Does your organization have centralized control over fleet maintenance, fuel sites, motor pools and other services? It is costly to duplicate personnel, equipment, fueling stations, and facilities in the conduct of the fleet management function. It is costlier when a
coordinated approach to planning these activities is lacking.
Yet these situations abound. In many organizations, individual departments own and control fuel stations when the costs to meet new mandates have skyrocketed. There is duplication of maintenance organizations when centralization could result in improved specialization, uniform policies, more complete inventories and in cost-justified, specialized repair facilities and services. Finally, the question of whether fleets stay in these businesses or contract out is a question each fleet needs to answer in seeking competitiveness.
Customer Service Organization
Is your fleet organization customer driven? Fleet organizations which regularly communicate with their customers and develop programs that meet mutual goals produce cost effective fleets.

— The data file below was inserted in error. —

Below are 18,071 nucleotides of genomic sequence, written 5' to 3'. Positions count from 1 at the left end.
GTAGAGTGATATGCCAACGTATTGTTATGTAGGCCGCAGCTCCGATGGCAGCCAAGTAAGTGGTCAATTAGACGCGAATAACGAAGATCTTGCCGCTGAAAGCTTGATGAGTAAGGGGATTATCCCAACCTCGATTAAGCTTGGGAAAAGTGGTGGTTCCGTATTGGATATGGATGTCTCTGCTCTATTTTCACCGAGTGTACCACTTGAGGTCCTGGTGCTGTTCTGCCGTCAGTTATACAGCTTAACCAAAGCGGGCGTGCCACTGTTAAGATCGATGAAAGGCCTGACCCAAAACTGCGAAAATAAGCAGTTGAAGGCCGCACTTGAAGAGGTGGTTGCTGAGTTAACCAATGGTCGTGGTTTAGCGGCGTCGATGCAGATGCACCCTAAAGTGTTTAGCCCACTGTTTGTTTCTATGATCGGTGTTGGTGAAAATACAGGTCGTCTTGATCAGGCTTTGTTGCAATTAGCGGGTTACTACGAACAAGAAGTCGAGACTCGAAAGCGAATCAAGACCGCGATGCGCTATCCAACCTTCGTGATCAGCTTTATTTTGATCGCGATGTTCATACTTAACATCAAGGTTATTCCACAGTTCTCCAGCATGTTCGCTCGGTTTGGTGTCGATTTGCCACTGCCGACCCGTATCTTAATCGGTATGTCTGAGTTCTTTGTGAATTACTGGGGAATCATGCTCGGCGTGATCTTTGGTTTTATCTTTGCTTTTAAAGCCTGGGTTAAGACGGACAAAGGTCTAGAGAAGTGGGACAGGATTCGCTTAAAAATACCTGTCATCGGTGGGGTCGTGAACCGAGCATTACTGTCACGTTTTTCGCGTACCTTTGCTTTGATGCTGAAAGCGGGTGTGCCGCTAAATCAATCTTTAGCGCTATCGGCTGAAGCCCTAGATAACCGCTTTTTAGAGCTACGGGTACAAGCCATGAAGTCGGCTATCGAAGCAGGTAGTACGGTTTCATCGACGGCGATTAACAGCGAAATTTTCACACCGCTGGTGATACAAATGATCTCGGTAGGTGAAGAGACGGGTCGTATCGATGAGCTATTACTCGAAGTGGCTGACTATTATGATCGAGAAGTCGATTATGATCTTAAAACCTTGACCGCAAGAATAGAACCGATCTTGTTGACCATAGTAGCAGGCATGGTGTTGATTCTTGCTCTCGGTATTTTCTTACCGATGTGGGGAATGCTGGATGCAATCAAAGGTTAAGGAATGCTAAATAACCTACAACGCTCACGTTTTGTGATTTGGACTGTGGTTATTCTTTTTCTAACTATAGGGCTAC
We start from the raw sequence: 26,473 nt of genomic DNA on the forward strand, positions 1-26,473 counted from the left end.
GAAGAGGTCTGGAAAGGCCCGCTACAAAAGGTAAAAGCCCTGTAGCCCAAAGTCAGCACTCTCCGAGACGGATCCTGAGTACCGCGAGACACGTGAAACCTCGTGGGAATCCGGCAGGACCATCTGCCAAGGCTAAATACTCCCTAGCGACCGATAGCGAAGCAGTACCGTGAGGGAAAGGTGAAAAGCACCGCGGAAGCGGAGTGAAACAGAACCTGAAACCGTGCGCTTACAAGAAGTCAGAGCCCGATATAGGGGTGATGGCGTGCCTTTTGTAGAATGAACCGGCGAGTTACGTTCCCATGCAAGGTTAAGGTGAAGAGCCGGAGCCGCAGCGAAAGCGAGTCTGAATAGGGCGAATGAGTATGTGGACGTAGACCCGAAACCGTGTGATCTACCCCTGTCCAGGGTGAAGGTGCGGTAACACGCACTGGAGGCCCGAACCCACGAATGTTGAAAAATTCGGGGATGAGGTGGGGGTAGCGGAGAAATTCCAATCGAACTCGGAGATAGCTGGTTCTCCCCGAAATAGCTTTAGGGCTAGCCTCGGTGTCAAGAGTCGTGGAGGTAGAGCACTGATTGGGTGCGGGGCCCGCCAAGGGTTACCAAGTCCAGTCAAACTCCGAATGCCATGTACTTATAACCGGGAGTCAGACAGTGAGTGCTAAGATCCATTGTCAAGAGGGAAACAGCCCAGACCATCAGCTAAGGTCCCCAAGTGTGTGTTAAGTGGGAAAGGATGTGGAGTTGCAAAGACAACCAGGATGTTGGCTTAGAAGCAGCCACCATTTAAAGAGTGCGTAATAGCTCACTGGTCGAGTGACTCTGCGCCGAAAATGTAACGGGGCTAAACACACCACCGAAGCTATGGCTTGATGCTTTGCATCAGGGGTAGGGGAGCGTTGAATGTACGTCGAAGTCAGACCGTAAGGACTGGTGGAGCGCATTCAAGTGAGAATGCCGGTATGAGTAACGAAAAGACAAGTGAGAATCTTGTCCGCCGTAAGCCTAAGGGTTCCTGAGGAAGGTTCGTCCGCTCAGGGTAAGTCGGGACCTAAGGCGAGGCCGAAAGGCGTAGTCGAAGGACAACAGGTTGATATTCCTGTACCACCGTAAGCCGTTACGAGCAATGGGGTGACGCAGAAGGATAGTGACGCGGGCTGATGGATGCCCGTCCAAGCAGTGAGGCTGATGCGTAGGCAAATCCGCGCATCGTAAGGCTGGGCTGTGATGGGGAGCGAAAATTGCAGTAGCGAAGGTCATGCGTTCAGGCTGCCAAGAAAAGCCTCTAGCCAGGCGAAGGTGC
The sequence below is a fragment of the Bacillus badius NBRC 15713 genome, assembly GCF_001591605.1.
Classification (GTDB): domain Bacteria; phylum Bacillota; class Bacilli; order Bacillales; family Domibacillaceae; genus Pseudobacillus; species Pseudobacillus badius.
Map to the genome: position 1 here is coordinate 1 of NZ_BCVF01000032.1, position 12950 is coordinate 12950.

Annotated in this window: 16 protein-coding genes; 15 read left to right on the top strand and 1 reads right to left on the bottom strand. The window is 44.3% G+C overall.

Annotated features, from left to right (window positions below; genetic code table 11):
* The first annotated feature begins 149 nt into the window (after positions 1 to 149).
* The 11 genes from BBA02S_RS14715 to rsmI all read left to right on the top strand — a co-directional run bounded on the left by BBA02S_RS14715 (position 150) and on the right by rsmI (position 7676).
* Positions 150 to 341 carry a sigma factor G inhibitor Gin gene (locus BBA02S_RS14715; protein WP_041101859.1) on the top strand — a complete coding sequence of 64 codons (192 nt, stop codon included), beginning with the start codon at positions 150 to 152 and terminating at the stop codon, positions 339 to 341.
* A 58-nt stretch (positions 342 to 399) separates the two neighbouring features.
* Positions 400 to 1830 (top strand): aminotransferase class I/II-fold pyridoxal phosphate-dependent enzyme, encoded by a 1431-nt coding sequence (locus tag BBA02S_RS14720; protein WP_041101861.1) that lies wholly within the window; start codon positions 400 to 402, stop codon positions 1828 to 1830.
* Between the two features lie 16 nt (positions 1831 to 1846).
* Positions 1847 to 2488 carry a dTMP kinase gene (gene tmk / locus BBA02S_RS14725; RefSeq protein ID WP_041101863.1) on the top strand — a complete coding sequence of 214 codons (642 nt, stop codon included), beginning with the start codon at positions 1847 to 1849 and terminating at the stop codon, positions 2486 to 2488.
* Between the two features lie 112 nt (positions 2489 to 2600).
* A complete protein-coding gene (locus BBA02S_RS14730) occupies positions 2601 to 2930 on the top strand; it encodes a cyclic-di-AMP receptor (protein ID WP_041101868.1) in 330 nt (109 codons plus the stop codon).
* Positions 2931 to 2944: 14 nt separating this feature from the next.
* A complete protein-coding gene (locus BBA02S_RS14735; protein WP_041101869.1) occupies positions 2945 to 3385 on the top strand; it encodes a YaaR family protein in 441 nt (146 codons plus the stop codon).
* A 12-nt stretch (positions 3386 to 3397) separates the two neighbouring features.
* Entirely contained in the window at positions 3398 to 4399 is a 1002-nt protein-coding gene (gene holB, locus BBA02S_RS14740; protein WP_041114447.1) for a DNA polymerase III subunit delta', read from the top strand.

For most fleet organizations, however, customer relations is reactive. As monopoly providers in their organizations, fleets often ignore customer responsiveness. One way to combat this is to develop a formal customer service program.
Some techniques used by fleets include: a fleet policy that defines the authority and accountability relationships between fleet management and department or agency heads, upper management, and vehicle drivers; the assignment of vehicle coordinators as liaison to fleet management; and, the development of formal intra-agency service agreements (ISA) between fleet management and a customer department that detail the level and quality of fleet services, and charges for such services, particularly with users that have extensive fleets.
Others include: annual meetings that occur with department directors to discuss services and vehicle costs, fleet size, vehicle utilization, and the five year vehicle replacement plan; user committees of employees, often departmental coordinators, which meet several times a year to review policy issues, vehicle problems, etc. All of these set the framework for interacting with vehicle users.
Brainpower is essential to becoming competitive. As programmed brainpower, management information systems are an essential foundation for fleet management. Exciting new capabilities in information technology are changing the manner in which fleets can be managed and operated. Without a good fleet management system, fleets can have little financial impact on their operations. Today, quality systems are inseparable from management of the fleet.
The issues addressed above are fundamental to the organization of any successful fleet agency. How they are addressed determines the ability of the fleet agency to get and stay competitive.